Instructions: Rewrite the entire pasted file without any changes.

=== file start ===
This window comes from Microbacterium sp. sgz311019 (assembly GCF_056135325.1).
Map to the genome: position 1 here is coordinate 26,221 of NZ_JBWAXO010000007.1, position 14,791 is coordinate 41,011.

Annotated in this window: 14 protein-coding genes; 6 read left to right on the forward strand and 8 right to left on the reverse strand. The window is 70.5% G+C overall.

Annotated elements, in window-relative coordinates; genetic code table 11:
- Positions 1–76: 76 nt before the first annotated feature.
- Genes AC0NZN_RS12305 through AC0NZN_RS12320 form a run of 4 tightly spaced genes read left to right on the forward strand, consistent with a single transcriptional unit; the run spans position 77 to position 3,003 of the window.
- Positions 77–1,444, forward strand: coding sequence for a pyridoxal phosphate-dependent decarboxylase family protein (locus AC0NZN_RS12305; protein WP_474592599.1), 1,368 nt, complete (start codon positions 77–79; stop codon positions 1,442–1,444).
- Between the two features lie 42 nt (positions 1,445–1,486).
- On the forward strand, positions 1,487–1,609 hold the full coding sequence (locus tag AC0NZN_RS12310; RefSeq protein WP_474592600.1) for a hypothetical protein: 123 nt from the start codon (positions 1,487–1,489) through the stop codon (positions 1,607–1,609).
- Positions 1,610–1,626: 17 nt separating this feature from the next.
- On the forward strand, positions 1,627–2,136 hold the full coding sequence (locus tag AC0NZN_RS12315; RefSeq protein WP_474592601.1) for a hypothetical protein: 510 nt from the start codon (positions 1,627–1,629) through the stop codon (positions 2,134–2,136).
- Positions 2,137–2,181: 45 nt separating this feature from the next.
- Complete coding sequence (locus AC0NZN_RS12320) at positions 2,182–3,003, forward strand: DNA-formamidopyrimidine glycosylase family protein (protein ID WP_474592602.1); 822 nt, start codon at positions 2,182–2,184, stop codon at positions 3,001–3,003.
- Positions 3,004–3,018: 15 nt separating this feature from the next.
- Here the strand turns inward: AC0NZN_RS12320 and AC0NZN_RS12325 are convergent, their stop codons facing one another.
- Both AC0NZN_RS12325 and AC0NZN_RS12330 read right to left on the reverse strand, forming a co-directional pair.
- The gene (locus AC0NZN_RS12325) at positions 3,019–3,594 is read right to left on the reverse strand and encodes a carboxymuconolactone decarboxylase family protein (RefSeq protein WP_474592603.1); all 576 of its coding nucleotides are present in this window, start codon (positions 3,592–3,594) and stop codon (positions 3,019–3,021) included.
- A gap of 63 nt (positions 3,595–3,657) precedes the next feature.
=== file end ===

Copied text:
This window comes from Microbacterium sp. sgz311019 (assembly GCF_056135325.1).
Map to the genome: position 1 here is coordinate 26,221 of NZ_JBWAXO010000007.1, position 14,791 is coordinate 41,011.

Annotated in this window: 14 protein-coding genes; 6 read left to right on the forward strand and 8 right to left on the reverse strand. The window is 70.5% G+C overall.

Annotated elements, in window-relative coordinates; genetic code table 11:
- Positions 1–76: 76 nt before the first annotated feature.
- Genes AC0NZN_RS12305 through AC0NZN_RS12320 form a run of 4 tightly spaced genes read left to right on the forward strand, consistent with a single transcriptional unit; the run spans position 77 to position 3,003 of the window.
- Positions 77–1,444, forward strand: coding sequence for a pyridoxal phosphate-dependent decarboxylase family protein (locus AC0NZN_RS12305; protein WP_474592599.1), 1,368 nt, complete (start codon positions 77–79; stop codon positions 1,442–1,444).
- Between the two features lie 42 nt (positions 1,445–1,486).
- On the forward strand, positions 1,487–1,609 hold the full coding sequence (locus tag AC0NZN_RS12310; RefSeq protein WP_474592600.1) for a hypothetical protein: 123 nt from the start codon (positions 1,487–1,489) through the stop codon (positions 1,607–1,609).
- Positions 1,610–1,626: 17 nt separating this feature from the next.
- On the forward strand, positions 1,627–2,136 hold the full coding sequence (locus tag AC0NZN_RS12315; RefSeq protein WP_474592601.1) for a hypothetical protein: 510 nt from the start codon (positions 1,627–1,629) through the stop codon (positions 2,134–2,136).
- Positions 2,137–2,181: 45 nt separating this feature from the next.
- Complete coding sequence (locus AC0NZN_RS12320) at positions 2,182–3,003, forward strand: DNA-formamidopyrimidine glycosylase family protein (protein ID WP_474592602.1); 822 nt, start codon at positions 2,182–2,184, stop codon at positions 3,001–3,003.
- Positions 3,004–3,018: 15 nt separating this feature from the next.
- Here the strand turns inward: AC0NZN_RS12320 and AC0NZN_RS12325 are convergent, their stop codons facing one another.
- Both AC0NZN_RS12325 and AC0NZN_RS12330 read right to left on the reverse strand, forming a co-directional pair.
- The gene (locus AC0NZN_RS12325) at positions 3,019–3,594 is read right to left on the reverse strand and encodes a carboxymuconolactone decarboxylase family protein (RefSeq protein WP_474592603.1); all 576 of its coding nucleotides are present in this window, start codon (positions 3,592–3,594) and stop codon (positions 3,019–3,021) included.
- A gap of 63 nt (positions 3,595–3,657) precedes the next feature.